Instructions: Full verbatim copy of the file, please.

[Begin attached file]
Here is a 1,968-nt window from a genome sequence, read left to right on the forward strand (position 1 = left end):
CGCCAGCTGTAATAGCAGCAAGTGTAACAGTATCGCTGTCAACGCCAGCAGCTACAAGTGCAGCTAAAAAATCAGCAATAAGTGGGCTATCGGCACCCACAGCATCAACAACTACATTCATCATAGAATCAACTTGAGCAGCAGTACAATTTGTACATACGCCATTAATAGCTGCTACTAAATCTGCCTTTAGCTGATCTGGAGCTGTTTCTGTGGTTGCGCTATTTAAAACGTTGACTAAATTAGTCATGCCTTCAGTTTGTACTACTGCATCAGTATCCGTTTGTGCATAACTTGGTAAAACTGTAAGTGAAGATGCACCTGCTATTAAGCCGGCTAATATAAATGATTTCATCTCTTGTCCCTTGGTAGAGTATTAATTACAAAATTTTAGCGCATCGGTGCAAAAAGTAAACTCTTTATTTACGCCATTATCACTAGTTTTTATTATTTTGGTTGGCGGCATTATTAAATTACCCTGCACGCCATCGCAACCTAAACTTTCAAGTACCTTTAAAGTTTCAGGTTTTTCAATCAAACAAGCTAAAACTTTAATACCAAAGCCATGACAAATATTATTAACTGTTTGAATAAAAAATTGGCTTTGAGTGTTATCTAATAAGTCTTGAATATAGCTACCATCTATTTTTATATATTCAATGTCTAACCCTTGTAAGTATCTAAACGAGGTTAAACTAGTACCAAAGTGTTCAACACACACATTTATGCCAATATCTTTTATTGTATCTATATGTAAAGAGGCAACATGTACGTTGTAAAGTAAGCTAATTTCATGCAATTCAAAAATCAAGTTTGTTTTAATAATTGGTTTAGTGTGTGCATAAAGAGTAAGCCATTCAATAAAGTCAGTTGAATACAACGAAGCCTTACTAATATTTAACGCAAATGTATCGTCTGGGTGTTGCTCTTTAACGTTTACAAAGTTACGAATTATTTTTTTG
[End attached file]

Here is a 1,968-nt window from a genome sequence, read left to right on the forward strand (position 1 = left end):
CGCCAGCTGTAATAGCAGCAAGTGTAACAGTATCGCTGTCAACGCCAGCAGCTACAAGTGCAGCTAAAAAATCAGCAATAAGTGGGCTATCGGCACCCACAGCATCAACAACTACATTCATCATAGAATCAACTTGAGCAGCAGTACAATTTGTACATACGCCATTAATAGCTGCTACTAAATCTGCCTTTAGCTGATCTGGAGCTGTTTCTGTGGTTGCGCTATTTAAAACGTTGACTAAATTAGTCATGCCTTCAGTTTGTACTACTGCATCAGTATCCGTTTGTGCATAACTTGGTAAAACTGTAAGTGAAGATGCACCTGCTATTAAGCCGGCTAATATAAATGATTTCATCTCTTGTCCCTTGGTAGAGTATTAATTACAAAATTTTAGCGCATCGGTGCAAAAAGTAAACTCTTTATTTACGCCATTATCACTAGTTTTTATTATTTTGGTTGGCGGCATTATTAAATTACCCTGCACGCCATCGCAACCTAAACTTTCAAGTACCTTTAAAGTTTCAGGTTTTTCAATCAAACAAGCTAAAACTTTAATACCAAAGCCATGACAAATATTATTAACTGTTTGAATAAAAAATTGGCTTTGAGTGTTATCTAATAAGTCTTGAATATAGCTACCATCTATTTTTATATATTCAATGTCTAACCCTTGTAAGTATCTAAACGAGGTTAAACTAGTACCAAAGTGTTCAACACACACATTTATGCCAATATCTTTTATTGTATCTATATGTAAAGAGGCAACATGTACGTTGTAAAGTAAGCTAATTTCATGCAATTCAAAAATCAAGTTTGTTTTAATAATTGGTTTAGTGTGTGCATAAAGAGTAAGCCATTCAATAAAGTCAGTTGAATACAACGAAGCCTTACTAATATTTAACGCAAATGTATCGTCTGGGTGTTGCTCTTTAACGTTTACAAAGTTACGAATTATTTTTTTG